Facebook developing marketing mix model solution for major retailers
Facebook strives to be taken seriously as an advertising option. The company has rolled out simpler advertising methods and a Facebook for Business hub, where the social network can show what it can do for brands.
Now, Facebook wants to show what it can offer retailers in comparison to other tried-and-true advertising platforms such as TV, print and website ads. Facebook is developing and will soon launch a marketing mix model data feed for major retailers, according to Facebook Mix Marketing Lead Joshua Opoku. Facebook’s Attribution Lead, Rob Creekmore, talked about this at the Kenshoo K8 summit last week, as well.
Opoku told Inside Facebook that this will go live within the next couple weeks. A major retailer has already been using this data in their mix models to determine Facebook impact such as return on ad spend and volume per dollar spent, and Opoku said that the retailer has been pleased.
While this data feed is currently available to brands, Facebook wanted to develop something for larger companies who sell products from many different brands. Using this new data feed and through mix models, these big companies can easily see and compare metrics to what they’re doing on other avenues like print, radio and TV.
Opoku said that this will largely show the value in advertising through Facebook, as it can deliver a better return on ad spend than television, for instance. As retailers share back data with Facebook regarding other campaigns, this will also give Facebook a better idea of how their ads are performing compared to competing platforms.
Facebook’s current marketing mix model feed for brands is more tailored to consumer packaged goods companies, but Opoku said that more tech companies and other businesses are catching on. What Facebook is developing next will allow bigger retailers to go through a separate pipeline versus the traditional brand feed. This will make it possible for retailers to model at a more disaggregate level, such as by department, versus at a brand level, which is not possible given how many brands are sold at a retailer.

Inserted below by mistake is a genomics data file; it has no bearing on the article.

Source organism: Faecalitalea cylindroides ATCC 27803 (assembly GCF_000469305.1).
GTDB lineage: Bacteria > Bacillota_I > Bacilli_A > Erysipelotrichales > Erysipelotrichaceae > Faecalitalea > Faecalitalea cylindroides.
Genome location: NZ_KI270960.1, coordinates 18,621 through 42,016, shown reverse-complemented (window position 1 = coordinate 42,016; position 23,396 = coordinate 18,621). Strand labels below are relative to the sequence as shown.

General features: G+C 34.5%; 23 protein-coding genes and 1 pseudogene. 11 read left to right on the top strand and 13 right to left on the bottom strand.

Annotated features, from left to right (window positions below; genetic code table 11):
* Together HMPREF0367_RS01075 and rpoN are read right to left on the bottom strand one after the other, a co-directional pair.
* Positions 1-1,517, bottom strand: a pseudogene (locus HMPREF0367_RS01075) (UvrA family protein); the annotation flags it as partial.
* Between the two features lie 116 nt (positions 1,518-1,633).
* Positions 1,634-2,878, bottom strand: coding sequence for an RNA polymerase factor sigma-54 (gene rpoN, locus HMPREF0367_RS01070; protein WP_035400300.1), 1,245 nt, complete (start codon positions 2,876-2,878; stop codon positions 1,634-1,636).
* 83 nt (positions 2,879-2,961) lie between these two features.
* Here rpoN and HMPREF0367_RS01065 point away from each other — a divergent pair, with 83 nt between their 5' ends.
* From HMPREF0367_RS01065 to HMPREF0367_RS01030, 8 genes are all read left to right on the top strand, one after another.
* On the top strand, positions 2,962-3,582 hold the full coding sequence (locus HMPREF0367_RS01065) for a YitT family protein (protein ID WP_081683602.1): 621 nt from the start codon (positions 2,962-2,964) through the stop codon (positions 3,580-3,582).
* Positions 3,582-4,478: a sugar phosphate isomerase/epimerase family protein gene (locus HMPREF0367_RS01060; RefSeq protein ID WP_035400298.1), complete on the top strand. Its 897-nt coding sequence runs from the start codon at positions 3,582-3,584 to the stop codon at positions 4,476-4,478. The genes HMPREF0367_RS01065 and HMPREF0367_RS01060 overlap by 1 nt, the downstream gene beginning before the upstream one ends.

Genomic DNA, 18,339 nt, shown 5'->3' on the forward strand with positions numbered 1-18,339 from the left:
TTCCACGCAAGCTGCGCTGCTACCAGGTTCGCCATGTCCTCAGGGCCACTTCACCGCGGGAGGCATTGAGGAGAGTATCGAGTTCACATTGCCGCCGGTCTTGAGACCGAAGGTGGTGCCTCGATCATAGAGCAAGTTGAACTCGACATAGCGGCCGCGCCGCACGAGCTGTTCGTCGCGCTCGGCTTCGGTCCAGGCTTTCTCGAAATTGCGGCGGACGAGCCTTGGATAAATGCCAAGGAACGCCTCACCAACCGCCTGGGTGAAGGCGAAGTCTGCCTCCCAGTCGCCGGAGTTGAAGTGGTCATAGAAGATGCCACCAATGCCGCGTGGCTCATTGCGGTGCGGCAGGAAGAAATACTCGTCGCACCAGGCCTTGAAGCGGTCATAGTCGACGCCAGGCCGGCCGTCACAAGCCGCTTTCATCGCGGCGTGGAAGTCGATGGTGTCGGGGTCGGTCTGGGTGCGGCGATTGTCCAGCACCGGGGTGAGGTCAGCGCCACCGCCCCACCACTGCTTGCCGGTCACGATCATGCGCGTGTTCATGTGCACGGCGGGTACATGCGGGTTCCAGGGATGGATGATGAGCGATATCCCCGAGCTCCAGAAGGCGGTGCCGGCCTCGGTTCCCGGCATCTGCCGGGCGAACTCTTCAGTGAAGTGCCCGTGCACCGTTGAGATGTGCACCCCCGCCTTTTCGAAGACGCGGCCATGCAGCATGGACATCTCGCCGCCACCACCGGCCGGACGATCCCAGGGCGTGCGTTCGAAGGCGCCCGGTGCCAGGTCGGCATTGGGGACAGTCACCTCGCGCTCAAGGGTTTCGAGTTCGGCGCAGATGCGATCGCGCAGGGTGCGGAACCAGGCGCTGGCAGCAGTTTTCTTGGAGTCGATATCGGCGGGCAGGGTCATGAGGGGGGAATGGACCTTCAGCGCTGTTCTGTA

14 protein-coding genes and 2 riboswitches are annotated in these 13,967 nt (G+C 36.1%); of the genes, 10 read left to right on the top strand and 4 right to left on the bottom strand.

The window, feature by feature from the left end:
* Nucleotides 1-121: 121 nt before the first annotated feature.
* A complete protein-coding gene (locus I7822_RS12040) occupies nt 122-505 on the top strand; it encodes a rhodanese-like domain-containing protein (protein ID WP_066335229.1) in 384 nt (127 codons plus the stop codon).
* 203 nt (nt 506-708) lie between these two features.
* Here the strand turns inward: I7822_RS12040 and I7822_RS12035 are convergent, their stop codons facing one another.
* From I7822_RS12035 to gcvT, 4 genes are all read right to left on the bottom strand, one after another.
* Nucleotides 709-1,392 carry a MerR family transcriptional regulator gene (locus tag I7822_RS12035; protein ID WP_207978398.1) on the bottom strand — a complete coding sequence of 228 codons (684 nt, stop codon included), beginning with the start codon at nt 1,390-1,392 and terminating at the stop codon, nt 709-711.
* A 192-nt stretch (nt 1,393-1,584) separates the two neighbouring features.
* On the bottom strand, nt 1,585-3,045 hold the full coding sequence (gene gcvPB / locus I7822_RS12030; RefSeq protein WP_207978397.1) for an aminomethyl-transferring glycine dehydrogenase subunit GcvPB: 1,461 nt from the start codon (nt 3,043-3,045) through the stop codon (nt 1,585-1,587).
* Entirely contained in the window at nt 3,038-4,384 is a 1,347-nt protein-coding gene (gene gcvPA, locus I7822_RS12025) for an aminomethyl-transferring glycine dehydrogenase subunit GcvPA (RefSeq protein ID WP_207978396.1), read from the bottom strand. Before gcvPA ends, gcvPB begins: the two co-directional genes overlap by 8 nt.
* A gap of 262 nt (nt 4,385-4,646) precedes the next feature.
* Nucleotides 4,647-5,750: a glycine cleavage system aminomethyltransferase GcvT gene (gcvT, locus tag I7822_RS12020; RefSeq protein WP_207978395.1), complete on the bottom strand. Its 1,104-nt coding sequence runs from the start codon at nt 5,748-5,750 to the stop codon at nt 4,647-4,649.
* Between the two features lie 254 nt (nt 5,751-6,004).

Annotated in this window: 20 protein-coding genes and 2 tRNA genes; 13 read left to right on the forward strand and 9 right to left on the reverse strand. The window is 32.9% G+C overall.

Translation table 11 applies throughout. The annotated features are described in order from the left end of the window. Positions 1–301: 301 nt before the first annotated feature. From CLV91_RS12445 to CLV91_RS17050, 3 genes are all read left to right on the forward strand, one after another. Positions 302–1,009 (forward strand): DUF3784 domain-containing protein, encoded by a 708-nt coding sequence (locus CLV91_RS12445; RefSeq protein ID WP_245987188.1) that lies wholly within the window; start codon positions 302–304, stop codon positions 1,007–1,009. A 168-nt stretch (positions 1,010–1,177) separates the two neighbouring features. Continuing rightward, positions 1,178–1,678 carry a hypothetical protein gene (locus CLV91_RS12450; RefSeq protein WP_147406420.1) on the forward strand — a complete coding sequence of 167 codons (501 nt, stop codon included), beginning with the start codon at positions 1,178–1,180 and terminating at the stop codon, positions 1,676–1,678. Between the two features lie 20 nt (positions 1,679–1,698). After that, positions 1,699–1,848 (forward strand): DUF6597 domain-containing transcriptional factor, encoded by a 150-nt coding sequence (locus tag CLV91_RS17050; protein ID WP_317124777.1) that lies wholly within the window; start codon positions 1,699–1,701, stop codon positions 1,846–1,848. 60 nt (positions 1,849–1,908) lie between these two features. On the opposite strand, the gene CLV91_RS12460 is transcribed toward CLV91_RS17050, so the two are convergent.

Facebook’s goal, Opoku said, is to give advertisers a better understanding of what their metrics mean. While many page admins champion the number of likes or people talking about that (PTAT), those numbers don’t really lead to what advertisers want — sales. By opening up a marketing mix model data feed, Facebook can more easily show advertisers the company’s ability to deliver conversions by tracking effectiveness in terms of impressions, volume per dollar spent, and return on ad spend, among others.
Using the metrics from this pipeline in marketing mix models will also allow retailers to measure the optimal spend on the Facebook platform.
Opoku told Inside Facebook that while this new platform is being used primarily for larger retailers, Facebook won’t turn away partnering in this manner with other companies who would like to see how a Facebook ad campaign stacks up against other models.
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